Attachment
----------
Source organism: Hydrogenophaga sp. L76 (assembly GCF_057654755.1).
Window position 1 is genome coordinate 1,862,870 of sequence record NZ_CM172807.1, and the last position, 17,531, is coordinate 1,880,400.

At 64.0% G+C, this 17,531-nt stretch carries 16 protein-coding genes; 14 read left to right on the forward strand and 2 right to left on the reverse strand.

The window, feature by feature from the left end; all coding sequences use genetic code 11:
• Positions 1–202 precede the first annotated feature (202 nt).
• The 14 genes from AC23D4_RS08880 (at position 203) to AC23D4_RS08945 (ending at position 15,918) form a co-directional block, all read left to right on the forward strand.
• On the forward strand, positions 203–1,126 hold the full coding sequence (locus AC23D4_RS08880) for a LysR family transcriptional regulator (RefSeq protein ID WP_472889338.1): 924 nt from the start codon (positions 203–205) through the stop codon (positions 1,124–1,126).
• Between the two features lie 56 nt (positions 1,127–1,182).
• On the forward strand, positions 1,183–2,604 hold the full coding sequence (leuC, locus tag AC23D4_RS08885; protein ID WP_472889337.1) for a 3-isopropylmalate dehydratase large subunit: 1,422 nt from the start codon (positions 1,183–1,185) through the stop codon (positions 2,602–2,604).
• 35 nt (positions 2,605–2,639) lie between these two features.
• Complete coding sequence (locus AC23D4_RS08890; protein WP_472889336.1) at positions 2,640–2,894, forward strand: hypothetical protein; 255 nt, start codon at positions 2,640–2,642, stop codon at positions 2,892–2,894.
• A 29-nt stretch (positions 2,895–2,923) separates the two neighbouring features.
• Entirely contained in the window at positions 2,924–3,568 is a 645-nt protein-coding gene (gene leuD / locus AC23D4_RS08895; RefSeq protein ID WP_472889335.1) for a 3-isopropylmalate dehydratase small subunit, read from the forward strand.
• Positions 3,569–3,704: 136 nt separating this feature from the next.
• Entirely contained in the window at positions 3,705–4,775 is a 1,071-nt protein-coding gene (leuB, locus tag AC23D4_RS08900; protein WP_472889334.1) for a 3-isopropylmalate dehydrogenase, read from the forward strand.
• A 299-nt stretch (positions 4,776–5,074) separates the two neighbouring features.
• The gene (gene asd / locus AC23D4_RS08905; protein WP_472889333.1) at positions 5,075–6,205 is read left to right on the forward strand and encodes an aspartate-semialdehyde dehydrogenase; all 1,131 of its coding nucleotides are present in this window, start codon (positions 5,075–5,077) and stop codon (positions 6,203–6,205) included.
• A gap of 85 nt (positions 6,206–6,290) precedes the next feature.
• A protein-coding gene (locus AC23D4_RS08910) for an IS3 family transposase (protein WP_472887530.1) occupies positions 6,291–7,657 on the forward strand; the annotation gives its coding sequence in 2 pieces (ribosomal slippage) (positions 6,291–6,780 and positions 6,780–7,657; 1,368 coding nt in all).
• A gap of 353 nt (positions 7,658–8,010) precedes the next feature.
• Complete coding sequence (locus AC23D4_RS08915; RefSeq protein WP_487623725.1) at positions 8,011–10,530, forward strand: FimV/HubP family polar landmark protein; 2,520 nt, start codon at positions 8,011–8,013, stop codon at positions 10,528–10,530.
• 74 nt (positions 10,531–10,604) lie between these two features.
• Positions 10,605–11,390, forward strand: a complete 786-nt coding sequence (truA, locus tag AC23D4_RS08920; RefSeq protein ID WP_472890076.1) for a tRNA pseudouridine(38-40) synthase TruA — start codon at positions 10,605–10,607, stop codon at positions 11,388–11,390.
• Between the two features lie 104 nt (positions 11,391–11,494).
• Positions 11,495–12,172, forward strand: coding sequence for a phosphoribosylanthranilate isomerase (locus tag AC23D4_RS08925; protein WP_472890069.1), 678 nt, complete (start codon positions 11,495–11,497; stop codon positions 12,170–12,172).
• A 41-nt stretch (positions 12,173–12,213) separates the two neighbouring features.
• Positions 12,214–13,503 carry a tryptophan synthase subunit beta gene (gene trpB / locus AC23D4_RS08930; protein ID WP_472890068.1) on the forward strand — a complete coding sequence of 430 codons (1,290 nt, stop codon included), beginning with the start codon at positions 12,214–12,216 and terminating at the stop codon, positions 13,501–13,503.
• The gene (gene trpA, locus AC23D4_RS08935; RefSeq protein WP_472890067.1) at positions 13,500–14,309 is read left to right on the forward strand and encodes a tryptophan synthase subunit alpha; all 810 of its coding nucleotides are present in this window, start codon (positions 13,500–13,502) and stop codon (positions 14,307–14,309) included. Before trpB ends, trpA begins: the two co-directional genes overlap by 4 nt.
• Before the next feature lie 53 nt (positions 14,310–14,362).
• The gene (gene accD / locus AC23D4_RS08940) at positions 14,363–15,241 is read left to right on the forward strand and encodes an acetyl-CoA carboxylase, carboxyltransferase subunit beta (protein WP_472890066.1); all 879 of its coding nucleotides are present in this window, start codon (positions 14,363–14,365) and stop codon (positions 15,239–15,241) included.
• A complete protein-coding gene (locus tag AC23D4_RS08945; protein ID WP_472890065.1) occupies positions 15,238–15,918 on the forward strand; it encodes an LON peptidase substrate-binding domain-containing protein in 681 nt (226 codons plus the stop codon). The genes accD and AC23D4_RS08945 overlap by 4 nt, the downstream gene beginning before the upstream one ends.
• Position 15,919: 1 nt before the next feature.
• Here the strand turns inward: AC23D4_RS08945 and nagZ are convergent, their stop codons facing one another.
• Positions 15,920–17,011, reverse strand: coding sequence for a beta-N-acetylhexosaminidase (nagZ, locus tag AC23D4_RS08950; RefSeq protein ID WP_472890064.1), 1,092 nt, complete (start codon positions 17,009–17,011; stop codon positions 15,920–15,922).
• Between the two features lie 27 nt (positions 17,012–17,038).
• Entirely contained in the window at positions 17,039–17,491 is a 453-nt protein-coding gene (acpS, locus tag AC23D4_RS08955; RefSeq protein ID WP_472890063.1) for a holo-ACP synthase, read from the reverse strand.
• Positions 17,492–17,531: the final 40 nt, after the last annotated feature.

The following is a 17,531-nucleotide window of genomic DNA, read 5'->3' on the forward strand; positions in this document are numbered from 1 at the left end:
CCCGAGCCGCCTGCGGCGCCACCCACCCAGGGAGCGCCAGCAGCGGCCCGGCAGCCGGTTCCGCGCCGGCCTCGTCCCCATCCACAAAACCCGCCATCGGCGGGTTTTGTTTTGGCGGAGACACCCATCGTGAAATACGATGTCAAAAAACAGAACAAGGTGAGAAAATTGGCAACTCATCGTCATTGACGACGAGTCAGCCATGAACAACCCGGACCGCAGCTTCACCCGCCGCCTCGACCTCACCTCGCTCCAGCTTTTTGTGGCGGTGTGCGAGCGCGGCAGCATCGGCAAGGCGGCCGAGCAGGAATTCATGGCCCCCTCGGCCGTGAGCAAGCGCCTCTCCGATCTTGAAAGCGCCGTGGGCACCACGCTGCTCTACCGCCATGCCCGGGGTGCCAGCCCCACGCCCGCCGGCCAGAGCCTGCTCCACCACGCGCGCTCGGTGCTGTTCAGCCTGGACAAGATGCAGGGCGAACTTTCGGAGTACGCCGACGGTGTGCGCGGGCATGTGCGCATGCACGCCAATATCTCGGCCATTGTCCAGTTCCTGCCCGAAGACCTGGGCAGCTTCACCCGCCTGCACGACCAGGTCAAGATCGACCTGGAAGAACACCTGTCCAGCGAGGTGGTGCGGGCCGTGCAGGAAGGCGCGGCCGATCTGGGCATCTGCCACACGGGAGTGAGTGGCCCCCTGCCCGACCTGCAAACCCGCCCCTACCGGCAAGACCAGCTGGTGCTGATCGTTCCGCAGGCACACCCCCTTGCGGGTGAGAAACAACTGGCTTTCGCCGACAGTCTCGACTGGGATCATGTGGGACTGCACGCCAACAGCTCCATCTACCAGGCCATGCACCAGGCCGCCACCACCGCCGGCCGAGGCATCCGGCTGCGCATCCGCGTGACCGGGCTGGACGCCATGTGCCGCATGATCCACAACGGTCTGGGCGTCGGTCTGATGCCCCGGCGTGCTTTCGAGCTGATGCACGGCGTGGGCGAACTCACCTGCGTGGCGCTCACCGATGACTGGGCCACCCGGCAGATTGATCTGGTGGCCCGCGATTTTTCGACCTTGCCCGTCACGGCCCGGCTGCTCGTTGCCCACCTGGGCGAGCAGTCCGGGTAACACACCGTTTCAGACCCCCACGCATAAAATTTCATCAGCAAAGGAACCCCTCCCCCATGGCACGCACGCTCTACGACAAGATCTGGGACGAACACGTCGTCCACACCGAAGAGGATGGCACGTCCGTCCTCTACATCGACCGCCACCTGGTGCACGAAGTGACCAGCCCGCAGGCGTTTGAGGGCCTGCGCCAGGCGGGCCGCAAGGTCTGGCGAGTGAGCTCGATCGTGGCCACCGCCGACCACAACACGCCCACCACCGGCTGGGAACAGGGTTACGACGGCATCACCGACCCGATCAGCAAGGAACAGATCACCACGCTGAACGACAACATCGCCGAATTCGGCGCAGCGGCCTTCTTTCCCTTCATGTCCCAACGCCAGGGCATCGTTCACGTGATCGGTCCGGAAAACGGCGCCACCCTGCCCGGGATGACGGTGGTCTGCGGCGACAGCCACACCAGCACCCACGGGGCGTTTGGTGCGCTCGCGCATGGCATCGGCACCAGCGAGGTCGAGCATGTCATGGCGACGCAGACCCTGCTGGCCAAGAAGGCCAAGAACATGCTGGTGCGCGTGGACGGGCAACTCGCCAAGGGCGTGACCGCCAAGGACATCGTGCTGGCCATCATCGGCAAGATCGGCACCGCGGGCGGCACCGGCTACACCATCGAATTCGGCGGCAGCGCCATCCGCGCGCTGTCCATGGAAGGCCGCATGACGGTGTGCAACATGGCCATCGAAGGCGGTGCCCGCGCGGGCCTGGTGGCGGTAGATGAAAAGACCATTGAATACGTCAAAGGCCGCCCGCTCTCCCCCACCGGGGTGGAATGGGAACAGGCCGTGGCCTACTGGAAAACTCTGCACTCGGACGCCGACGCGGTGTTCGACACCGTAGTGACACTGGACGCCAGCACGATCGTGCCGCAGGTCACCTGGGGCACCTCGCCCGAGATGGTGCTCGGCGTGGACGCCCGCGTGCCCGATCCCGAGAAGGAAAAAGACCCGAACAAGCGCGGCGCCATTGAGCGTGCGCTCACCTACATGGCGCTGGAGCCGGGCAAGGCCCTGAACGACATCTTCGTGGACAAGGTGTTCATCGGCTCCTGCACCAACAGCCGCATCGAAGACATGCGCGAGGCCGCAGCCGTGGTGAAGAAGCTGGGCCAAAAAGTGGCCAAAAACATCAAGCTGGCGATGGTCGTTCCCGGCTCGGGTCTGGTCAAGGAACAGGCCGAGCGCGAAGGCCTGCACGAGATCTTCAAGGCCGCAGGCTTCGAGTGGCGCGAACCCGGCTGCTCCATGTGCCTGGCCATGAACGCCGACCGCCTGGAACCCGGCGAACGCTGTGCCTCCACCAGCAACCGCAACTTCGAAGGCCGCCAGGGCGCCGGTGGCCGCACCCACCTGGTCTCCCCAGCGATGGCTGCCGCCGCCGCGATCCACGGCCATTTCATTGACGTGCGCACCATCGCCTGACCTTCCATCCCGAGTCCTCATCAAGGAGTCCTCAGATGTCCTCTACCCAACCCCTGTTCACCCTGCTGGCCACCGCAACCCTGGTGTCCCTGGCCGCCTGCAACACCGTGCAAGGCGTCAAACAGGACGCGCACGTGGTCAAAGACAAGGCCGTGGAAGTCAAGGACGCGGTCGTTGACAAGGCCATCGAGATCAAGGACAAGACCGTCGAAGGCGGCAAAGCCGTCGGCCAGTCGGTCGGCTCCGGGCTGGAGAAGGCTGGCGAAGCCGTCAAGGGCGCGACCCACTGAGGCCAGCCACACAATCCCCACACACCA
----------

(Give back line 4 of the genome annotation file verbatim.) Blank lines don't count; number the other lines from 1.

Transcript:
The window, feature by feature from the left end; all coding sequences use genetic code 11: